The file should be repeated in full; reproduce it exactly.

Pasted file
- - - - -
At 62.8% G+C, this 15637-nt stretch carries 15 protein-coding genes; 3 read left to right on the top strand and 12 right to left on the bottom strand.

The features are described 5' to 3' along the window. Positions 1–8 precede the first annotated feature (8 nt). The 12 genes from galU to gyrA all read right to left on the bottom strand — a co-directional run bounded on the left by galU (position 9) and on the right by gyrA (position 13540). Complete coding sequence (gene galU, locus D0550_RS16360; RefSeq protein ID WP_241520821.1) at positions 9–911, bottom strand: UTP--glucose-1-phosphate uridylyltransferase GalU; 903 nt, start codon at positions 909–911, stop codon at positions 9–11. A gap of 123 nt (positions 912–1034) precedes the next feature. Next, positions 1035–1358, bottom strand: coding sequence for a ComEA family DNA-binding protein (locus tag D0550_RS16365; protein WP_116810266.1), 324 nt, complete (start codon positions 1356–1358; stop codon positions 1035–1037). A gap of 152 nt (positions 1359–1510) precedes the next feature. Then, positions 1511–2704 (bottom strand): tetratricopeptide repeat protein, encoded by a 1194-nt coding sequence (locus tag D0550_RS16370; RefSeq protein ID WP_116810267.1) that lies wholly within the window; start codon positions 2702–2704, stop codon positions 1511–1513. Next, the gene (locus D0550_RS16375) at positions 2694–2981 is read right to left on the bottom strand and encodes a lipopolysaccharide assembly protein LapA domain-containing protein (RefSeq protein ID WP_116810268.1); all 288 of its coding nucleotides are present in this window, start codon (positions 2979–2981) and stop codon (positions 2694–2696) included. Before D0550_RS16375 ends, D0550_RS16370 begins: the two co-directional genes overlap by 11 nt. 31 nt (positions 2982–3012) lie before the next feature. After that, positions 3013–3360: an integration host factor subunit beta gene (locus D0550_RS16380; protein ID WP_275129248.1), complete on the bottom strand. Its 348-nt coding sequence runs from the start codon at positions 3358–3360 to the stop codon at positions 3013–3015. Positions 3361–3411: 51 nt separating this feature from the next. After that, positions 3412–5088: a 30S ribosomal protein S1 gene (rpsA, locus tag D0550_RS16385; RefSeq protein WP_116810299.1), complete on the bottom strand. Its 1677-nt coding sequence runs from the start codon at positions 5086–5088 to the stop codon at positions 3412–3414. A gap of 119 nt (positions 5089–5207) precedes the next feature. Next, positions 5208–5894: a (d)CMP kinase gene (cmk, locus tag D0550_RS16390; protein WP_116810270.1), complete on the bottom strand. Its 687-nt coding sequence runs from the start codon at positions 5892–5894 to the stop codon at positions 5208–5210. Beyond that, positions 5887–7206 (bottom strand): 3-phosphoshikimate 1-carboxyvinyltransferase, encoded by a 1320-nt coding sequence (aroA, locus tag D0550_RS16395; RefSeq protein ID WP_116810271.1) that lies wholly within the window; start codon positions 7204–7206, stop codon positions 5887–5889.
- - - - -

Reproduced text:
At 62.8% G+C, this 15637-nt stretch carries 15 protein-coding genes; 3 read left to right on the top strand and 12 right to left on the bottom strand.

The features are described 5' to 3' along the window. Positions 1–8 precede the first annotated feature (8 nt). The 12 genes from galU to gyrA all read right to left on the bottom strand — a co-directional run bounded on the left by galU (position 9) and on the right by gyrA (position 13540). Complete coding sequence (gene galU, locus D0550_RS16360; RefSeq protein ID WP_241520821.1) at positions 9–911, bottom strand: UTP--glucose-1-phosphate uridylyltransferase GalU; 903 nt, start codon at positions 909–911, stop codon at positions 9–11. A gap of 123 nt (positions 912–1034) precedes the next feature. Next, positions 1035–1358, bottom strand: coding sequence for a ComEA family DNA-binding protein (locus tag D0550_RS16365; protein WP_116810266.1), 324 nt, complete (start codon positions 1356–1358; stop codon positions 1035–1037). A gap of 152 nt (positions 1359–1510) precedes the next feature. Then, positions 1511–2704 (bottom strand): tetratricopeptide repeat protein, encoded by a 1194-nt coding sequence (locus tag D0550_RS16370; RefSeq protein ID WP_116810267.1) that lies wholly within the window; start codon positions 2702–2704, stop codon positions 1511–1513. Next, the gene (locus D0550_RS16375) at positions 2694–2981 is read right to left on the bottom strand and encodes a lipopolysaccharide assembly protein LapA domain-containing protein (RefSeq protein ID WP_116810268.1); all 288 of its coding nucleotides are present in this window, start codon (positions 2979–2981) and stop codon (positions 2694–2696) included. Before D0550_RS16375 ends, D0550_RS16370 begins: the two co-directional genes overlap by 11 nt. 31 nt (positions 2982–3012) lie before the next feature. After that, positions 3013–3360: an integration host factor subunit beta gene (locus D0550_RS16380; protein ID WP_275129248.1), complete on the bottom strand. Its 348-nt coding sequence runs from the start codon at positions 3358–3360 to the stop codon at positions 3013–3015. Positions 3361–3411: 51 nt separating this feature from the next. After that, positions 3412–5088: a 30S ribosomal protein S1 gene (rpsA, locus tag D0550_RS16385; RefSeq protein WP_116810299.1), complete on the bottom strand. Its 1677-nt coding sequence runs from the start codon at positions 5086–5088 to the stop codon at positions 3412–3414. A gap of 119 nt (positions 5089–5207) precedes the next feature. Next, positions 5208–5894: a (d)CMP kinase gene (cmk, locus tag D0550_RS16390; protein WP_116810270.1), complete on the bottom strand. Its 687-nt coding sequence runs from the start codon at positions 5892–5894 to the stop codon at positions 5208–5210. Beyond that, positions 5887–7206 (bottom strand): 3-phosphoshikimate 1-carboxyvinyltransferase, encoded by a 1320-nt coding sequence (aroA, locus tag D0550_RS16395; RefSeq protein ID WP_116810271.1) that lies wholly within the window; start codon positions 7204–7206, stop codon positions 5887–5889.